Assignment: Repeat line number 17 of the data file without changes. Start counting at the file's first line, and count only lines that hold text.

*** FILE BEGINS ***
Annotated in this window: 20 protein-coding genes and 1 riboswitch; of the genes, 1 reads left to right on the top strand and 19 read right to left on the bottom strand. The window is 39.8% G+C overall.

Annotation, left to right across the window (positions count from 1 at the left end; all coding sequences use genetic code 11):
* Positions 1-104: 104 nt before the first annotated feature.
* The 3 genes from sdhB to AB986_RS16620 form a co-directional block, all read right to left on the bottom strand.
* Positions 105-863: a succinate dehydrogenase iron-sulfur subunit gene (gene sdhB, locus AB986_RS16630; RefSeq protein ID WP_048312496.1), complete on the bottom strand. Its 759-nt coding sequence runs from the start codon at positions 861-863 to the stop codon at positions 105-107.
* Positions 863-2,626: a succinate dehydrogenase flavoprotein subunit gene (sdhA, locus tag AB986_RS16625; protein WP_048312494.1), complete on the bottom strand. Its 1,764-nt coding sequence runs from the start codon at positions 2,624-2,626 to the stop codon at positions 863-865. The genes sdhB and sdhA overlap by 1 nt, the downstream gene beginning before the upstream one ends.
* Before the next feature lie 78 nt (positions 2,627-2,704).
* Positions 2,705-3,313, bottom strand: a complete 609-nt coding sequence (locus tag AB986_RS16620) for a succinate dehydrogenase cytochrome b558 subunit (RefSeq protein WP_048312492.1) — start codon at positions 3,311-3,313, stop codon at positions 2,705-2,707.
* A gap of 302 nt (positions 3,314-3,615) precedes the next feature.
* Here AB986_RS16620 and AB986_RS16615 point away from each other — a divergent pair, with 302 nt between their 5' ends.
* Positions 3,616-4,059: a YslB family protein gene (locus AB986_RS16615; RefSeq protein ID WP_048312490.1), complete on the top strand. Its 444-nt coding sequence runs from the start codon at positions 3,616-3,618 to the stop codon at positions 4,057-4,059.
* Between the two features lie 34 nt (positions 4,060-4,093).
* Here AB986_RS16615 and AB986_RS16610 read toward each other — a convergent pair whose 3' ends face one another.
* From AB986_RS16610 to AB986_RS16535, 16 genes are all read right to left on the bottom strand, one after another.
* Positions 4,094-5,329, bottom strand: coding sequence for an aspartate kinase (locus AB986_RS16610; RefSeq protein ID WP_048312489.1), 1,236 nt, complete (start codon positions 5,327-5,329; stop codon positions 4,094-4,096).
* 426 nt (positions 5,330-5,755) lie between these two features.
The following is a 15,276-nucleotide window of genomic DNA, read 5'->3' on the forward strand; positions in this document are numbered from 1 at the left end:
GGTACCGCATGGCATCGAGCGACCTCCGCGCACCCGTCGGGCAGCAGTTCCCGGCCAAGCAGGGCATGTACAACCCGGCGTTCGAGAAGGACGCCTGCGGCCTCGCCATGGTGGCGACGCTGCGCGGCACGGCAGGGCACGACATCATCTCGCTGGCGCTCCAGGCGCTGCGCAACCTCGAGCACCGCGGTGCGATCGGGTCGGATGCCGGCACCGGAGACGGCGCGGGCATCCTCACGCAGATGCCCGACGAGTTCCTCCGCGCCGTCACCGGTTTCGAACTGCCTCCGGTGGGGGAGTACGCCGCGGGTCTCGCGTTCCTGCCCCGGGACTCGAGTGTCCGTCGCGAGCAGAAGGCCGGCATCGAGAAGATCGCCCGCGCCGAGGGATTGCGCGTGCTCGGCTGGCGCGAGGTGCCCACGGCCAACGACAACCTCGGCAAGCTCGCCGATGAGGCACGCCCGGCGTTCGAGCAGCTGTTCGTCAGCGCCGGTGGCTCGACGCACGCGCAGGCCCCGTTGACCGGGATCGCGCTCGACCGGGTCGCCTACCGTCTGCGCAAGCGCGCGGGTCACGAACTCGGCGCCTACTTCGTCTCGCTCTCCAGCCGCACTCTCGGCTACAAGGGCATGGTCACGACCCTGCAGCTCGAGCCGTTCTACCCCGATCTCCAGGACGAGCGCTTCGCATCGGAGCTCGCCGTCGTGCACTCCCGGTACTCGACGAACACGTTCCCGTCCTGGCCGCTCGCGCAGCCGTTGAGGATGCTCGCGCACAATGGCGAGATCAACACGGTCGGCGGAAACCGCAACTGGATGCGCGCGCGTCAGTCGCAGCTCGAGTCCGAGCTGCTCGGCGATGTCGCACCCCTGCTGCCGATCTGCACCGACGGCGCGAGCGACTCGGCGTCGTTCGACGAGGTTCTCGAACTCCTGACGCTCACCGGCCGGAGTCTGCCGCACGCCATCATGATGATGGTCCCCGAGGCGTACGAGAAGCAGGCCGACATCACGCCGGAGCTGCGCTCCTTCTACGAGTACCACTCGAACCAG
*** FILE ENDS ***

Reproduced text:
The following is a 15,276-nucleotide window of genomic DNA, read 5'->3' on the forward strand; positions in this document are numbered from 1 at the left end: